Rail union to ballot members on strike action
Workers in dispute with Iarnród Éireann over cuts and conditions
The National Bus and Rail Union (NBRU) will ballot its 500 members at Iarnród Éireann for a mandate for strike action if the company moves to unilaterally impose cuts to the terms and conditions of staff.
The union said yesterday it had withdrawn from a process to discuss cost-saving measures at the State-owned train operator.
It claimed the company was not serious about dealing with its members’ concerns during the talks process over recent days.
The company had previously stated it would seek to put in place measures - including pay cuts - aimed at generating cost reductions if no agreement was reached in a week of talks with unions which commenced last Tuesday.
Siptu, which represents around 2,000 staff at the company, will meet tomorrow to consider its response to last week’s talks with management. Siptu members voted a number of weeks ago to undertake industrial action, but not to go on strike, in the event of the company unilaterally imposing cuts.
A spokesman for Iarnród Éireann urged the NBRU to reconsider its decision. He said if the company did not secure the savings it was seeking it would put at risk the livlihoods of all employees including the NBRU’s own members.
He said the company was still engaging with trade unions representing over 3,000 other staff.
Members of the NBRU and Siptu both rejected Labour Court proposals aimed at realising cost savings at the train company which has been hit over recent years by a falling State subvention, reductions in passenger numbers and rising fuel prices.
The Labour Court proposals were accepted by unions representing smaller numbers of staff at the company.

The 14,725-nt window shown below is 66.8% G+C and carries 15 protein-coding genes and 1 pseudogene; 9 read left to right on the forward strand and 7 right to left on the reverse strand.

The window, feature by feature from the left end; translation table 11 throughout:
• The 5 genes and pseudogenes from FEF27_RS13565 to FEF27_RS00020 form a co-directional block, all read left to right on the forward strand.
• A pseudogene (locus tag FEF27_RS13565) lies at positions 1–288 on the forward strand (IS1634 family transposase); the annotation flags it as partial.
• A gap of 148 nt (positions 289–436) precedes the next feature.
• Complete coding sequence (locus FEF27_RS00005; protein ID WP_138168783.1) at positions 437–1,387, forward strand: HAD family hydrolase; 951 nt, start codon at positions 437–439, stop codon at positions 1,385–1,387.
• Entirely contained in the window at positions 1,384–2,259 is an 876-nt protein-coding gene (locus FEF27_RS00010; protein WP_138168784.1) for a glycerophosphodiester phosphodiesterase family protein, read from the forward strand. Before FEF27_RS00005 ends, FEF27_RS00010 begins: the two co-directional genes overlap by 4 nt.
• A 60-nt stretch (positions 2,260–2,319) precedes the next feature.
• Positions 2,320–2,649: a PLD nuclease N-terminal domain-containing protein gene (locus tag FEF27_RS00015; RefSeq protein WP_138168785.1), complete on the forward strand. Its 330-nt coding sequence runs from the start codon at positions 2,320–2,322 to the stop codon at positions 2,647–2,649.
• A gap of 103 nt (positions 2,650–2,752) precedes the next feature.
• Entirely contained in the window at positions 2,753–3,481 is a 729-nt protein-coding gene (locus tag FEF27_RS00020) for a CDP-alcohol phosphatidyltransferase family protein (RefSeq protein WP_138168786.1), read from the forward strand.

Under the Labour Court proposals, staff would have faced pay cuts of between 1.7 per cent and 6.1 per cent for a period of 28 months.
Following the talks last week, unions and management agreed to amend parts of these proposals. The document drawn up after last week’s talks provided for the duration of the pay cuts should be reduced to 25 months subject to additional savings being realised from non-pay areas.
A document also said that even if the State’s subvention to Iarnród Éireann was reduced further in the future, management would not seek additional concessions from staff.
NBRU general secretary Dermot O’Leary told members this weekend: “At the outset we presented the company with an agenda that would have recognised the requirement for a dividend for the contribution of staff in realising €37m of savings since 2009, the requirement for services to match current subvention levels and a route towards sharing in future savings.
“The above agenda would have had the potential to partially address the trust issue by its potential to engage in joint discussions on the future of the company. Unfortunately it appears that the company were only interested in addressing an agenda which involved a tweak here and there along with moving words around the page.”
Mr O’Leary said that nothing the union had heard in the talks over recent days had led it to believe “that the company or indeed the Government can be trusted not to continue with their agenda of imposing the responsibility for funding shortfalls and plugging financial gaps onto the backs of workers”.
“The onus remains with the company and Government to address the concerns of all staff at Irish Rail, however it now appears that they are on a course of divide and conquer, a course which may perhaps, regretfully be aided and abetted by some on the workers side.”
He said the NBRU remained available to discuss all the issues of concern to its members. “We have already indicated that provocation will inevitably result in a reaction, members can be assured that they will ultimately decide on what that reaction will be.”